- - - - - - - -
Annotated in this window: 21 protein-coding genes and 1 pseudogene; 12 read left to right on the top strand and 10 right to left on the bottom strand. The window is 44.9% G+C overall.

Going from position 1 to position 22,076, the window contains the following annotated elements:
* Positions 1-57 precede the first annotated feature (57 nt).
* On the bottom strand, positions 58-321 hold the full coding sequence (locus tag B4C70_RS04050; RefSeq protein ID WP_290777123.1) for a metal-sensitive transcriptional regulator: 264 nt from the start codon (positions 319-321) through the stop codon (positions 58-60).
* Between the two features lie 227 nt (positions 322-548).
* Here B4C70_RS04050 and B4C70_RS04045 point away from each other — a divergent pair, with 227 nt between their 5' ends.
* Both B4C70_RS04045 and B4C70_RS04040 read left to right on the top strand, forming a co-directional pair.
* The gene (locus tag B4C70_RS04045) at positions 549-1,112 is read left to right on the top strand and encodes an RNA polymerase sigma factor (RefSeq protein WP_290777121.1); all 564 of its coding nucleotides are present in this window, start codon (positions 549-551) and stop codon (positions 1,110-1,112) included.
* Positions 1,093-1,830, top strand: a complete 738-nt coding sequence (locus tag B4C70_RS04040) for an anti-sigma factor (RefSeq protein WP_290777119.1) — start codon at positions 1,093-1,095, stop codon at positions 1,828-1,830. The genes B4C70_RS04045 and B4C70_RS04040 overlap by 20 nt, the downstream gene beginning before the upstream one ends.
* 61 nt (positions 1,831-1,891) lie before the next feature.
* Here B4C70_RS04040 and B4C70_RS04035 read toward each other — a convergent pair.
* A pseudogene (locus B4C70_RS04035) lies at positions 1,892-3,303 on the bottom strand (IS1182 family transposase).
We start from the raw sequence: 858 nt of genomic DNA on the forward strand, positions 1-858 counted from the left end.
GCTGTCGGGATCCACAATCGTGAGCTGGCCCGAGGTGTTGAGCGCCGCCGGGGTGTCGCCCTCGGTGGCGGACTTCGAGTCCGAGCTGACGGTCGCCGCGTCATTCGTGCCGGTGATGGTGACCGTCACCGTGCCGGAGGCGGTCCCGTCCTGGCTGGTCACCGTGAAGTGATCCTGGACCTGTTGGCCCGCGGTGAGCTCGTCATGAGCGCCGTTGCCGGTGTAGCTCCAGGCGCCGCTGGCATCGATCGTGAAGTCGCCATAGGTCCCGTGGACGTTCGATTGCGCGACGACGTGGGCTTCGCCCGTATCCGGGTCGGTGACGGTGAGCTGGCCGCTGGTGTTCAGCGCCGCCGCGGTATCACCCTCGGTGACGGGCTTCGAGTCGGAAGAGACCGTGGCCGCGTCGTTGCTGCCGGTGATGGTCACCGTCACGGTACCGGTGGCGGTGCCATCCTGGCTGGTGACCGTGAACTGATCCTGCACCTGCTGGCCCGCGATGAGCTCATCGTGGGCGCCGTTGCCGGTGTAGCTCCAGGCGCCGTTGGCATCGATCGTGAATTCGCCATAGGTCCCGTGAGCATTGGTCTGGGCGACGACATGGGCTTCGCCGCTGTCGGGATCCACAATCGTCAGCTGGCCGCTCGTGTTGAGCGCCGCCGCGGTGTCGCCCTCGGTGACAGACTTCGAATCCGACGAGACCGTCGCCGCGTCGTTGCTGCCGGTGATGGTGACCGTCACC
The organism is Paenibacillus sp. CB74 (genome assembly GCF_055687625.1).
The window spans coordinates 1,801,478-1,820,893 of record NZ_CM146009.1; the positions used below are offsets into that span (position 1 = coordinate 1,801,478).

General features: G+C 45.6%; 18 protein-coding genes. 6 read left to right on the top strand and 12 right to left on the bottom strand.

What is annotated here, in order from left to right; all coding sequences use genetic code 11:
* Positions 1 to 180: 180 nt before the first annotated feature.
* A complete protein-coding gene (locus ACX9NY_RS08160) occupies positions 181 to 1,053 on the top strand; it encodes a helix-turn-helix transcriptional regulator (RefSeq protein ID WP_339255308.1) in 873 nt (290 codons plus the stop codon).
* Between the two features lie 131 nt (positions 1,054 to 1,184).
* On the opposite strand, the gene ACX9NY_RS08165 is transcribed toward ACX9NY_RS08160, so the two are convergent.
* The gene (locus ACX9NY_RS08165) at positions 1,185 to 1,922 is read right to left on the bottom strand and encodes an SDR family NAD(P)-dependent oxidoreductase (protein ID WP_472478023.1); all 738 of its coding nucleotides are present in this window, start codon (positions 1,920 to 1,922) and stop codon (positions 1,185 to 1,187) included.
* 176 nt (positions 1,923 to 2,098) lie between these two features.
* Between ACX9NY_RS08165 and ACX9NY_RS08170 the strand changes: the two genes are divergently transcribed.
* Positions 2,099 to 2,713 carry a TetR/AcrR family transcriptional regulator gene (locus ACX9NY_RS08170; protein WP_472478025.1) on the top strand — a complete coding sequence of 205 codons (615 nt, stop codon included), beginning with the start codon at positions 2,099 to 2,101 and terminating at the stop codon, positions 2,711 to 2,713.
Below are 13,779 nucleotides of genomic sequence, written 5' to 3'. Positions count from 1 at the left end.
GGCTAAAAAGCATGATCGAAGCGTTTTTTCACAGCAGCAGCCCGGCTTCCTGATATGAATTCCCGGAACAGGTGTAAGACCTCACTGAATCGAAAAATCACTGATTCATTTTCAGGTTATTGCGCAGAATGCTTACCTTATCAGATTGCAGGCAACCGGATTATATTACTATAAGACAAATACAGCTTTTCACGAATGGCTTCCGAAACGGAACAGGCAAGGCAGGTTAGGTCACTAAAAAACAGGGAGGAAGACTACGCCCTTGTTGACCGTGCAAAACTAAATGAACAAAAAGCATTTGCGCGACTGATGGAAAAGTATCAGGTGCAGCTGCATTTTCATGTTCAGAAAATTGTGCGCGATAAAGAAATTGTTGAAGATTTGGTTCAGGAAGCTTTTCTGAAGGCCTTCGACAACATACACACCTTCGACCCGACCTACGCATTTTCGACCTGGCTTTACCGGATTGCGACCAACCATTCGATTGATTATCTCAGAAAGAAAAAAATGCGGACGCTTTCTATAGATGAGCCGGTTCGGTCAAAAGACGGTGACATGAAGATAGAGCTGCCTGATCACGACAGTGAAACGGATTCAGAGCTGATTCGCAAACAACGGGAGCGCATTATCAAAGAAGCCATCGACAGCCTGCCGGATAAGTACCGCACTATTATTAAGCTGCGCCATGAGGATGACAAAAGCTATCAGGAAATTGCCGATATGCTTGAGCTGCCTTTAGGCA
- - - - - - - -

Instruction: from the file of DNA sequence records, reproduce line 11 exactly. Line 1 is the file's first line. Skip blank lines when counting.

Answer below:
* Here B4C70_RS04040 and B4C70_RS04035 read toward each other — a convergent pair.